For the last few years I’ve been reading and hearing about a food that
- is smaller than rice
- looks like it could be pasta
- is actually related to spinach
- is slightly chewy
- is a good source of fiber, iron, magnesium, manganese, folate, zinc, potassium, B6 and B12
- is gluten free
- is a complete protein
- has been used by people for centuries, including the ancient Incas
- is so nutritious, it is routinely referred to as a “superfood”
WholeLiving.com advises that quinoa may even help with headaches, stating “If you suffer from migraines, make quinoa a regular part of your diet; it’s rich in both vitamin B2 (riboflavin) and magnesium, two nutrients that may help decrease the frequency of these headaches“.
You may be asking yourself why it has taken me so long to give this small wonder a try. Well frankly, the word “delicious” was noticeably absent from most of the otherwise glowing reviews. It seemed too much to expect that this dietary gem could also be even reasonably palatable.
Recipes were plentiful.
This was very encouraging – with so many recipes being shared, somebody besides the most ardent health enthusiasts must find quinoa at least a little bit tasty.
- This Quinoa Salad received 5 star reviews on the Food Network web site.
- EastThis.com recommends quinoa as a delicious breakfast choice and features several recipes to start your day.
Despite all the recipes I found online, I was still worried and wanted to make my first experience with quinoa one that I wouldn’t mind repeating, so I turned to one of my favorite sites for foolproof recipes when taste really matters – Brown Eyed Baker. Unfortunately, Michelle wasn’t exactly enthusiastic about the prospect either. Instead of one of her usual amazing recipes, I found the following item referring to quinoa “ Confession #1: I realized earlier this week that I’ve never eaten quinoa. Confession #2: I have no desire to eat quinoa.” Fortunately, she did not say that she had tried it and that it was horrible, so I decided to press on!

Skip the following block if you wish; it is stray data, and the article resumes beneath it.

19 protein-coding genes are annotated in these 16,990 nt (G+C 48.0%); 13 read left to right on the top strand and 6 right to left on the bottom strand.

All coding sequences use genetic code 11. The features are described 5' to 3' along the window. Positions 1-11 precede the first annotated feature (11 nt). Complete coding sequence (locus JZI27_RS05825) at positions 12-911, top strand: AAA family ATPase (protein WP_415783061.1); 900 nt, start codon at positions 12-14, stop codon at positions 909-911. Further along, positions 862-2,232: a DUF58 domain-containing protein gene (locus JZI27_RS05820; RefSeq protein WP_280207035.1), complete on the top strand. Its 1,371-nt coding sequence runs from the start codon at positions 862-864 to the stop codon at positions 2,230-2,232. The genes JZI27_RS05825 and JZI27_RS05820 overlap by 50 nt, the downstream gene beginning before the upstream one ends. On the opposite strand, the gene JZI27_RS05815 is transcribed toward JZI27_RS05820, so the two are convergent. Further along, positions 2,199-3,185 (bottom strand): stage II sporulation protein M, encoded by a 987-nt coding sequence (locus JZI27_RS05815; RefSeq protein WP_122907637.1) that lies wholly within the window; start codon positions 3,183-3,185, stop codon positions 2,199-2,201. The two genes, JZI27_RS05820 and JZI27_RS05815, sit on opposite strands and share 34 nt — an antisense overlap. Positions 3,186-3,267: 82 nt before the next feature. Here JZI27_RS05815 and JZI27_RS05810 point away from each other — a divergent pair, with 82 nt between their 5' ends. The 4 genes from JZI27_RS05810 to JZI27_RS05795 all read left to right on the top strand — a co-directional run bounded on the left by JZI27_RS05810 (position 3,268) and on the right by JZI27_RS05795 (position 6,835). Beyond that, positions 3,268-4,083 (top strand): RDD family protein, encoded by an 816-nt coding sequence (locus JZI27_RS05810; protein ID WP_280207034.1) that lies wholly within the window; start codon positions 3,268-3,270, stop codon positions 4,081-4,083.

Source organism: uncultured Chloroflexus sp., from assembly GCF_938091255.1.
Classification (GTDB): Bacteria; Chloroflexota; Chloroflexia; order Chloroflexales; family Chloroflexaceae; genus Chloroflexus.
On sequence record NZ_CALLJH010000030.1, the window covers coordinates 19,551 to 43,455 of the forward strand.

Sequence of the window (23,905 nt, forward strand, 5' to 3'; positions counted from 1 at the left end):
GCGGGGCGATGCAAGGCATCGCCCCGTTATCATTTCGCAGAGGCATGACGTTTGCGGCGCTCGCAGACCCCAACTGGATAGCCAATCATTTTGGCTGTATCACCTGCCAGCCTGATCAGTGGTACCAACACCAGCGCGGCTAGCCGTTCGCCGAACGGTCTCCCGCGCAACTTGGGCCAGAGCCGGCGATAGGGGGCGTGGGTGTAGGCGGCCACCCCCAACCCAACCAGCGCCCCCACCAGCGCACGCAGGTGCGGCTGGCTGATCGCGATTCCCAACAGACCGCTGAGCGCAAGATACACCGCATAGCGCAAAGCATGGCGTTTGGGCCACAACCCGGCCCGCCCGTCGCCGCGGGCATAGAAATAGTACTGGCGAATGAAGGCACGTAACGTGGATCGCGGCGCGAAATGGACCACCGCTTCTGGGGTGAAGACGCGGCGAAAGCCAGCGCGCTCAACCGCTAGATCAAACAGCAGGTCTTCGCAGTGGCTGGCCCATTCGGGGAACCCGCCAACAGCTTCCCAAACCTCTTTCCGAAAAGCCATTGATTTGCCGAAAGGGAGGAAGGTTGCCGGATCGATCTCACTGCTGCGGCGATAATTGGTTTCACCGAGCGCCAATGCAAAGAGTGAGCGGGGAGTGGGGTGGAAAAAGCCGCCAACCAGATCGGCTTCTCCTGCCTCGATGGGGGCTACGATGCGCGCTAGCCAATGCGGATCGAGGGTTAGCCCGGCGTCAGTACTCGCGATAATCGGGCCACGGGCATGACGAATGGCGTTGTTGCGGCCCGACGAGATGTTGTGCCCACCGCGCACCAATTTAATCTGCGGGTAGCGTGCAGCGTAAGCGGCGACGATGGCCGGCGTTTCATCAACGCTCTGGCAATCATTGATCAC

Two weeks after purchasing the quinoa, I still had not found a recipe that I wanted to use. Last night, I decided not to experiment with an entirely new recipe. Instead, I prepared my favorite baked, boneless, skinless chicken (thighs), and then used the same pan (with drippings) on the stove top to cook the quinoa. Adding the water and quinoa to the pan, I brought it to a boil, and simmered for approximately 15 minutes as suggested in the package directions. I also added some onions and seasonings, then waited the recommended five minutes, fluffed, and removed from heat.
Then, I tasted it.
After three or four years of hearing about it, several weeks of thinking about it, and two weeks of having it in my pantry and surfing the internet for recipes, this deserves at least an imaginary drum roll. The first bite revealed that quinoa doesn’t taste bad. The chewy texture will be a little challenging for me to get used to, but some people would probably like that. I definitely want to keep experimenting with it. Given quinoa’s potential nutritional benefits for me and my family, I think it is worth a few more tries.
How about you? Have you tasted quinoa? If you’ve been thinking about it, I would say give it a try. You may really like it. It doesn’t taste bad and with the right recipe it could be both healthy and delicious.
If you give it a try, please let me know what you think of it. If you have a great quinoa recipe, please share it with us!